Dr. Baker recently spoke at a forum on animals in society at the LSU Veterinary School and delivered an eloquent history of Mike the Tiger, part of the lore of the Ole War School since 1936. The medical veteran advocated continuation of a Tiger mascot, noting the love that LSU alumni, students and fans have for Mike. Dr. Baker at the same time spoke strongly against any encore of trotting Mike across the street to hear the roar of 100,000 blood-thirsty patrons.

The current Mike has been trained to be a pacifist, so it would be cruel to force him to leave his $3.2 million dollar estate and experience an arena full of sounds and sights outside his comfort zone. The only Tiger with more lavish digs than the LSU Bengal is named Woods, and he logs time on golf courses, not at football palaces.

The recommendation from this corner is that LSU execute an off-season trade and acquire a London Tiger, who is a known killer, and ship Mike across the ocean to enjoy a luxurious retirement in the United Kingdom.

A few weeks ago at London Zoo, a high-risk matchmaking endeavor ended tragically when a new male resident mauled a female tiger as soon as they were officially introduced. Seven-year-old Asim was shipped in from Denmark to get to know ten-year-old Melati, a longtime fixture at the Regent’s Park location billed as the world’s oldest scientific zoo with more than one million visitors each year.

The New York Times produced two highly read stories about this horrible example of speed dating. The animals got to know each other about as long as New England Patriots owner Bob Kraft was acquainted with his masseuse before allegedly paying her $100 for an eleven minute encounter at a Florida mall.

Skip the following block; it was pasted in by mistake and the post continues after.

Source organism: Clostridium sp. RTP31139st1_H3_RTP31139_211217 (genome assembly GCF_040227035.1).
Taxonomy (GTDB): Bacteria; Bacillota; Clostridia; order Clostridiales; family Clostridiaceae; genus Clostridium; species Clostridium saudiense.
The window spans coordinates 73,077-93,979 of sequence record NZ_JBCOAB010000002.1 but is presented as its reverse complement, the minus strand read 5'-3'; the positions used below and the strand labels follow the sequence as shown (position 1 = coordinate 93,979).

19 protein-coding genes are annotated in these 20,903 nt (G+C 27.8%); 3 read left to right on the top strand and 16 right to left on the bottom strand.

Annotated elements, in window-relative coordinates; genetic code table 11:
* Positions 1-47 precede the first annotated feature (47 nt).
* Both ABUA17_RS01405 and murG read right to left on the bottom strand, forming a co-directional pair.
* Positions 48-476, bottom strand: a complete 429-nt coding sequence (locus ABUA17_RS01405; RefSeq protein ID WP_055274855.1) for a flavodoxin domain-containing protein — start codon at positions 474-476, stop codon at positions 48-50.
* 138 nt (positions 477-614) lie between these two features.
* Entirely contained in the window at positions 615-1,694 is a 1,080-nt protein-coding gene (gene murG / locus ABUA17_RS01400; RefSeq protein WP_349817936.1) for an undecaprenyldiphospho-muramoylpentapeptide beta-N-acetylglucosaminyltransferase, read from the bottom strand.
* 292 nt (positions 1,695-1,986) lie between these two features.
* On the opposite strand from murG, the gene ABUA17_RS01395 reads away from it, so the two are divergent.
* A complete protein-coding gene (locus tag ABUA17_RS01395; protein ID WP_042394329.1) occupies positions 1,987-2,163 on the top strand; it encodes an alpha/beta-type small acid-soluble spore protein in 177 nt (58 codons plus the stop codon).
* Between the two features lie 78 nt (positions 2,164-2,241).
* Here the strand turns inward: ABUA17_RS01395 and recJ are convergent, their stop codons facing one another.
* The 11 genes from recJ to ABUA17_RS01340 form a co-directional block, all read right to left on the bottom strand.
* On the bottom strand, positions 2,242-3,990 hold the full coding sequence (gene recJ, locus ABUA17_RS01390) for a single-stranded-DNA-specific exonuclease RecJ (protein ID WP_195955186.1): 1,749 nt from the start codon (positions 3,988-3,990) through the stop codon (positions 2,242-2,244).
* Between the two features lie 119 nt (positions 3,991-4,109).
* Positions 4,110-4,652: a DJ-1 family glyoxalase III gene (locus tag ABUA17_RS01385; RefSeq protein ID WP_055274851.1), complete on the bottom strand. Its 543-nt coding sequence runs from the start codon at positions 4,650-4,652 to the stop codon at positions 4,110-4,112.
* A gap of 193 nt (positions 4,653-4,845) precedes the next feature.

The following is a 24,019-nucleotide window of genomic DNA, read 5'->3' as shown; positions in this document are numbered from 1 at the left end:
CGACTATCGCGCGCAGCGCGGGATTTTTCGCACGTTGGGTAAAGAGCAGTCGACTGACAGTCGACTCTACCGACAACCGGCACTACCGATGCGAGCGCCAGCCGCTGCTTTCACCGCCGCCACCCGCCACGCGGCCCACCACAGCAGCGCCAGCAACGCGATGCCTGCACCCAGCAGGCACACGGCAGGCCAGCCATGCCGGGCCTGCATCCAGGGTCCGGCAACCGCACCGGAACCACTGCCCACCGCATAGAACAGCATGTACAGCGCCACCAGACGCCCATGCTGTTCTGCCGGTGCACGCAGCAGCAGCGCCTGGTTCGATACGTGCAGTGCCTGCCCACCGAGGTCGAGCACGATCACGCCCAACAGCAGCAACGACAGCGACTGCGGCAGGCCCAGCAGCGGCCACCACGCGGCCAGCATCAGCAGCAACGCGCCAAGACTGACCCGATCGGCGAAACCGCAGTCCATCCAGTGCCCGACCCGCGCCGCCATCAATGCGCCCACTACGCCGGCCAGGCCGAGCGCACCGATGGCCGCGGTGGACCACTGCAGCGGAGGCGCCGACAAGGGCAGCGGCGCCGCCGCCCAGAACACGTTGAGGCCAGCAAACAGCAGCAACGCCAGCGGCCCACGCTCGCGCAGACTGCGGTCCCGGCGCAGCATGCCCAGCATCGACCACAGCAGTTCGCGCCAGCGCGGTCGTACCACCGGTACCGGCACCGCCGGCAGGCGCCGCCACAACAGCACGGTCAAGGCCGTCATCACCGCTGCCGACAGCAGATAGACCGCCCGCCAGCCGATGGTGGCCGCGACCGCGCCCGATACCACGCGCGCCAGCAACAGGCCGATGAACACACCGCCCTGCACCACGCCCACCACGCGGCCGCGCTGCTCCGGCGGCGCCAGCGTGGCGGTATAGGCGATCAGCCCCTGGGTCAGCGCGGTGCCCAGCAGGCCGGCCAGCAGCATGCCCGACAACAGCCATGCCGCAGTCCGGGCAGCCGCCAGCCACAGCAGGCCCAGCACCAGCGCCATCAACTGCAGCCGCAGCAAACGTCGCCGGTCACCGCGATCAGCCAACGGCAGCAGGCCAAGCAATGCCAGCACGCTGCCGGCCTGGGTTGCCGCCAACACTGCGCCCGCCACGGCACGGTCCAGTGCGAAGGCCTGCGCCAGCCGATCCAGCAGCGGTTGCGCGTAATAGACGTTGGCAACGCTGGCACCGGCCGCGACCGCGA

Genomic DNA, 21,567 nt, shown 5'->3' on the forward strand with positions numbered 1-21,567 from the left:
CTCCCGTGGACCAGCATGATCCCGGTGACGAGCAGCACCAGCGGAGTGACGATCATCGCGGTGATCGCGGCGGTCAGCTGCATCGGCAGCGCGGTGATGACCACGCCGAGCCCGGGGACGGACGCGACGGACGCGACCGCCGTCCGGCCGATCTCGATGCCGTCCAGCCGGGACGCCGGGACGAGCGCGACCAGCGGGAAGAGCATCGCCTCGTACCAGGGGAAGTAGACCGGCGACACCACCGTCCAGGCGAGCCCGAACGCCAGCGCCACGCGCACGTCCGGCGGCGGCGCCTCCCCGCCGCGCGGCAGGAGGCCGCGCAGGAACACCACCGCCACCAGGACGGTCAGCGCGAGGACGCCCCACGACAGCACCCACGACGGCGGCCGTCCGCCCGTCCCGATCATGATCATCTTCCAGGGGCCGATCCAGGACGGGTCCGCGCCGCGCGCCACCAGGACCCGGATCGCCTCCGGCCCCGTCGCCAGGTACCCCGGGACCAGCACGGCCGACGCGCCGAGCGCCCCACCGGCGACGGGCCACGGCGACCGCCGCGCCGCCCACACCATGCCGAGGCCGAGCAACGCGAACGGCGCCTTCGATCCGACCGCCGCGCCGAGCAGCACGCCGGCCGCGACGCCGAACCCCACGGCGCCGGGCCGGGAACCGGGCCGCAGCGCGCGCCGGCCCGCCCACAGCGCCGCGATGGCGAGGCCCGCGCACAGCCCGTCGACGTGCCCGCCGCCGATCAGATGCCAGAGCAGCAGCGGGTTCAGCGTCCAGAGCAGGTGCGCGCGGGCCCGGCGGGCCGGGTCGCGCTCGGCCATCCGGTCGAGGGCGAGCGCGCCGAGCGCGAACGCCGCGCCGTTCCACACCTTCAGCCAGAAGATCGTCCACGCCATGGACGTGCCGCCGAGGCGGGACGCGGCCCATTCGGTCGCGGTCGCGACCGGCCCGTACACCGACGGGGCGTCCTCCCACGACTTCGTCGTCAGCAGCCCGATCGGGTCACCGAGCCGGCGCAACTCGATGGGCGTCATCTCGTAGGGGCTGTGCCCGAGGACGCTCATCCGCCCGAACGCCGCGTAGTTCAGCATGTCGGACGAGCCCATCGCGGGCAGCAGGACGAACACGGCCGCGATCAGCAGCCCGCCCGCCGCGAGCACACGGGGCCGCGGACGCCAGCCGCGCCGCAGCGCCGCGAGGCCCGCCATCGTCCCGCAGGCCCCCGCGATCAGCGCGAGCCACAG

The aggressive Asim is so reviled that he was not pictured in either of the accounts by the NY Times while the victim Melati is pictured in her majestic beauty before the attack. “Asim was chauffeured to the zoo in a custom-designed travel crate filled with top-notch tiger essentials — warm straw, climate control, snacks and drinks,” said a statement from the London Zoo.

With Asim regarded as a dreadful villain throughout Europe, his migration to LSU would be welcome. He would be so pleased to get away from haters that the ferocious fellow would gladly report for duty at Tiger Stadium a few Saturdays each fall.

Think of the fear of the Alabama team when it is learned that a deadly cat with the record to prove it is positioned to greet them at the locker room door. Asim is the perfect cat to restore the LSU reputation as the most intimidating stadium in North America.

Fifty-six universities use the tiger as a nickname. LSU is one of the few remaining schools with a live mascot. This is a golden opportunity for the university to give Asim a good home with thousands of people encouraging his natural behavior. The first Mike was originally named Sheik, so Asim can become Mike VIII as he seeks solace in Louisiana.